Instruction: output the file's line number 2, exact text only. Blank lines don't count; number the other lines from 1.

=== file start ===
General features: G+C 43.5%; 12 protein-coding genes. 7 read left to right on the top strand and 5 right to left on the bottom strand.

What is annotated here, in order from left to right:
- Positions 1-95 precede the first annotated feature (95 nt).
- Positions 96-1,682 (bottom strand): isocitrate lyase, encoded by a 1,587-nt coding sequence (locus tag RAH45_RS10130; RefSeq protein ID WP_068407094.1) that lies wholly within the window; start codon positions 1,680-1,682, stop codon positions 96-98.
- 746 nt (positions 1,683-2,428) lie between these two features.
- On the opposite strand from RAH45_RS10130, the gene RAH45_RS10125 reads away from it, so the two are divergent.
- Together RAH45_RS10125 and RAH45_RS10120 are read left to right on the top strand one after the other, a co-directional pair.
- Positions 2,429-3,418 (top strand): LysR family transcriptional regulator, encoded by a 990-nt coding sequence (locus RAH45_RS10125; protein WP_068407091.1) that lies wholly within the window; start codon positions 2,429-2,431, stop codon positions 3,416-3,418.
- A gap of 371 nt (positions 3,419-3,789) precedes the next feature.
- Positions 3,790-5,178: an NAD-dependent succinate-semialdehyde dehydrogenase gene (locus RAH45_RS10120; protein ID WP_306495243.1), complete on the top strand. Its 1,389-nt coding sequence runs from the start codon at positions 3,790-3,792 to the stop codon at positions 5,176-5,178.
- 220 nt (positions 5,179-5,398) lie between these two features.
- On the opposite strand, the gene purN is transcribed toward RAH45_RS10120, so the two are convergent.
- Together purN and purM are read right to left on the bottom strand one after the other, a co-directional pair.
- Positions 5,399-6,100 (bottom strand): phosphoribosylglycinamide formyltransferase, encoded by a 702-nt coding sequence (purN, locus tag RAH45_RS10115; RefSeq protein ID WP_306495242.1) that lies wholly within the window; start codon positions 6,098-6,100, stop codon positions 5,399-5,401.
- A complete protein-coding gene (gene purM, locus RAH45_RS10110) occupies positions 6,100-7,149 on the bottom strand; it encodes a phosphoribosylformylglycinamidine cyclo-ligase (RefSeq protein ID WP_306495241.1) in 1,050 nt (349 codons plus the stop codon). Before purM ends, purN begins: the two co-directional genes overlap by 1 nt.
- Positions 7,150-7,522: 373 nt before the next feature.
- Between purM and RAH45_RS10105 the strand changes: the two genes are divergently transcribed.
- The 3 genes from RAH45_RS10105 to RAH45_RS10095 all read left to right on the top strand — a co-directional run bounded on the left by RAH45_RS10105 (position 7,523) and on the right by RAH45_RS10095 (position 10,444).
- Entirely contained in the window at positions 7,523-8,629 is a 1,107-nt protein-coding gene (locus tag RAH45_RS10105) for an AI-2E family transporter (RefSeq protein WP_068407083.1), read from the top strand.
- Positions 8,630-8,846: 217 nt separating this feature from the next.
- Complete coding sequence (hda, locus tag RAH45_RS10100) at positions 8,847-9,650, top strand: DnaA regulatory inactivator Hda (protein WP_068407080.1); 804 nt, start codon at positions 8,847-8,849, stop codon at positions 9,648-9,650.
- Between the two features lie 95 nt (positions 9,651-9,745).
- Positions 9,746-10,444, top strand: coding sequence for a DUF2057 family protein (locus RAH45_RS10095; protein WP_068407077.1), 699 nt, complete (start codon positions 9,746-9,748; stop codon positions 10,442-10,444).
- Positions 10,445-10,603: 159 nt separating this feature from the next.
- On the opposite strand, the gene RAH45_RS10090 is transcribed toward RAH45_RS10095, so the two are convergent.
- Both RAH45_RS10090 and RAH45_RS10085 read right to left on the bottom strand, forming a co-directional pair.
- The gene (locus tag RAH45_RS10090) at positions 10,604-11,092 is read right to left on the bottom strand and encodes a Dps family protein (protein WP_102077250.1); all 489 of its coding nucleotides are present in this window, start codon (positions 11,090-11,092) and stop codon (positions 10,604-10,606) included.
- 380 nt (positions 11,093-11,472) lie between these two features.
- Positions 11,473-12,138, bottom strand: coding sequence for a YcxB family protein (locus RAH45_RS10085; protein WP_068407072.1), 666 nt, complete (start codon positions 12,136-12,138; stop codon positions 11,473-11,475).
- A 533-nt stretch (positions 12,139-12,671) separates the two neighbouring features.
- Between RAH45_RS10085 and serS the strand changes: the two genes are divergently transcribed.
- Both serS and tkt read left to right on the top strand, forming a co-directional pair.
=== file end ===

What is annotated here, in order from left to right: